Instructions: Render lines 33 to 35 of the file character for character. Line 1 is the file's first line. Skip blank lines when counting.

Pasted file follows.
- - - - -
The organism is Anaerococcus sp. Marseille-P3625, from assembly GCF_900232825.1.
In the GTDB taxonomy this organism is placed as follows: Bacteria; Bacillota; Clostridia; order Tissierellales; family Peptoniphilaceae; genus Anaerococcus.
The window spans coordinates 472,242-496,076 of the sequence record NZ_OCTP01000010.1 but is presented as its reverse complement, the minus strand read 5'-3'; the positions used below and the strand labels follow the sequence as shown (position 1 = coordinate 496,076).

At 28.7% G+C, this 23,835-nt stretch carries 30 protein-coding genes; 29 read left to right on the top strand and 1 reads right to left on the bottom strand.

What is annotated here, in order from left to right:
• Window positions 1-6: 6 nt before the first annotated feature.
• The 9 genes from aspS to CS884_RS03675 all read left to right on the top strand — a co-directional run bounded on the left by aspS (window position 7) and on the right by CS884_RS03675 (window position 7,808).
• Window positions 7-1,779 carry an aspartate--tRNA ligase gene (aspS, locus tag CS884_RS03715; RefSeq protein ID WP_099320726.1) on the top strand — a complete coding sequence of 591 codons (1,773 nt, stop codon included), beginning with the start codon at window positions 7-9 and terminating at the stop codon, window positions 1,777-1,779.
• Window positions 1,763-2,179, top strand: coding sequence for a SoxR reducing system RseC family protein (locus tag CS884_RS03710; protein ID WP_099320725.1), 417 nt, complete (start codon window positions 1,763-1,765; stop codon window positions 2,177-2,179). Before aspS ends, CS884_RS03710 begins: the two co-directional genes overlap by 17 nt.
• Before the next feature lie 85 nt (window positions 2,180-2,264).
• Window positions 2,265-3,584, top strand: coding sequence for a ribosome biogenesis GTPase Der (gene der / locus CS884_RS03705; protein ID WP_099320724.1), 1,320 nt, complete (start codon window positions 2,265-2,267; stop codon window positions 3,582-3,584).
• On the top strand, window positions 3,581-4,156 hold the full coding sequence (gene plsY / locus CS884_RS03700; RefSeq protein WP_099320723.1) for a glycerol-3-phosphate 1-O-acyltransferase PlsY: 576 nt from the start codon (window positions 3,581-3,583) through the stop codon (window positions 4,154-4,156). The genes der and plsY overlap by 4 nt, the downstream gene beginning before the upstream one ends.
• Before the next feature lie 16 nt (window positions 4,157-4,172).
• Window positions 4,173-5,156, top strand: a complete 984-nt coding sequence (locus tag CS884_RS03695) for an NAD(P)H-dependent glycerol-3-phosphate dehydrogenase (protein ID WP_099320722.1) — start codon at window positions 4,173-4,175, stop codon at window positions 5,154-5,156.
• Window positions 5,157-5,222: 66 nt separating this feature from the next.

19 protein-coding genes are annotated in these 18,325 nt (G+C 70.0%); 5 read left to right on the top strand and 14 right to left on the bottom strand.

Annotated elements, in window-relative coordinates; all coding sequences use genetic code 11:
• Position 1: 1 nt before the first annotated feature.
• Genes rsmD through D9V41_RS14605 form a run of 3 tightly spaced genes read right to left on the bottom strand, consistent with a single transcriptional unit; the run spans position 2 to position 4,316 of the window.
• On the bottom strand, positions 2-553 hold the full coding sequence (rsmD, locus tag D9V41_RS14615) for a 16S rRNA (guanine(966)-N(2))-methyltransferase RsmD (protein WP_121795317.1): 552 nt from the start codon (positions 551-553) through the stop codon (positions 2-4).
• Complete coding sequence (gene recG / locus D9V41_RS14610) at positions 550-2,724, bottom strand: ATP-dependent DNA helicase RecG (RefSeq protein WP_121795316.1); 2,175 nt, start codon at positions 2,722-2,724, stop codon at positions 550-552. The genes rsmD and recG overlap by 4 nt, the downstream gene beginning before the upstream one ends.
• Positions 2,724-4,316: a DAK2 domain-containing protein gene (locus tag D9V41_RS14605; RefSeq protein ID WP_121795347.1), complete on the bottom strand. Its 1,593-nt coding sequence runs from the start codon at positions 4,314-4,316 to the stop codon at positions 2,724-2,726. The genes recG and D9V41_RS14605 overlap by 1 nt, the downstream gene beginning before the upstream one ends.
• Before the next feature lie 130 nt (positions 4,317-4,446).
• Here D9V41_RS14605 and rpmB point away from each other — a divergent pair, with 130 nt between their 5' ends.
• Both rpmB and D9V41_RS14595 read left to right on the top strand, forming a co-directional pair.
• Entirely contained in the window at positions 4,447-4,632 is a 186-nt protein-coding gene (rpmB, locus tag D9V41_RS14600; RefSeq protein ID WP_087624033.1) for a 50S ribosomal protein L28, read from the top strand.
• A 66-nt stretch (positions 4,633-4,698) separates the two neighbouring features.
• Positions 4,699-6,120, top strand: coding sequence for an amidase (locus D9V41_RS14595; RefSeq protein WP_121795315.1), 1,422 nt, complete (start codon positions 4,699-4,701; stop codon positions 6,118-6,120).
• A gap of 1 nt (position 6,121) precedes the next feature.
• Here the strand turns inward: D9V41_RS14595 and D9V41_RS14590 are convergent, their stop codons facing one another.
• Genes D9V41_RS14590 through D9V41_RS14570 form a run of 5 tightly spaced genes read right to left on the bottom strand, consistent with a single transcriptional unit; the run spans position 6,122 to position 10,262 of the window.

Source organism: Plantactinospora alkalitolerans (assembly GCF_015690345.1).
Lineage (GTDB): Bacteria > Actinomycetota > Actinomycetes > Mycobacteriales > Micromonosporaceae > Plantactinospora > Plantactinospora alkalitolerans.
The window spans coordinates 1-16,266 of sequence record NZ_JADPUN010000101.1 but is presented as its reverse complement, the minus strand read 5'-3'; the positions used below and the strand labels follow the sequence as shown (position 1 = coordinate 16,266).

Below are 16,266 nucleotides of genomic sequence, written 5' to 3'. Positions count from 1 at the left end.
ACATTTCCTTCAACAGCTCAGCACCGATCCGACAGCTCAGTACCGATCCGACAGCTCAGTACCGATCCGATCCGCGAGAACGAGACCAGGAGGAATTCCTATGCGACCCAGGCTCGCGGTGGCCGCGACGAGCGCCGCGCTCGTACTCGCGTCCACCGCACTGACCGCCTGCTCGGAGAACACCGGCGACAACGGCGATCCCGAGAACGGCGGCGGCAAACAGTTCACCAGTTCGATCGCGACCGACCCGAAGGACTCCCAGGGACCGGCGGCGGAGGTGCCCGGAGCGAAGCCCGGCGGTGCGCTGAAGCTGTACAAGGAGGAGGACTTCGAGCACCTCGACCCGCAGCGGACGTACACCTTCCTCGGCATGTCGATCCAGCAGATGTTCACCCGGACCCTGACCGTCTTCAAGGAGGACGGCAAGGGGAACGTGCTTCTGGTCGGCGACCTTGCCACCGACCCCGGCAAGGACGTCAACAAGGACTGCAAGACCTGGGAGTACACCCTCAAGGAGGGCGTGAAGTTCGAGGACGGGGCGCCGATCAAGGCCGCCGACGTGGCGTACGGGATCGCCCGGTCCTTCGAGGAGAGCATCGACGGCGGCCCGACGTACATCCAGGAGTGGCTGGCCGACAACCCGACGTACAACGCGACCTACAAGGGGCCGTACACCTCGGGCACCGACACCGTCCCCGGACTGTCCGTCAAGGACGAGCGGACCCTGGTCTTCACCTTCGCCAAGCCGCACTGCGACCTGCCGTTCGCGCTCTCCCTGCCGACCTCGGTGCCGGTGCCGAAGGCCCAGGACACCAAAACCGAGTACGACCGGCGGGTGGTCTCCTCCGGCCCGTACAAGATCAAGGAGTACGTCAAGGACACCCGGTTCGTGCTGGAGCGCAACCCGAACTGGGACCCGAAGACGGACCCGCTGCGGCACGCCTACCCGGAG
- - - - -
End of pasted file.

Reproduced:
Lineage (GTDB): Bacteria > Actinomycetota > Actinomycetes > Mycobacteriales > Micromonosporaceae > Plantactinospora > Plantactinospora alkalitolerans.
The window spans coordinates 1-16,266 of sequence record NZ_JADPUN010000101.1 but is presented as its reverse complement, the minus strand read 5'-3'; the positions used below and the strand labels follow the sequence as shown (position 1 = coordinate 16,266).

Below are 16,266 nucleotides of genomic sequence, written 5' to 3'. Positions count from 1 at the left end.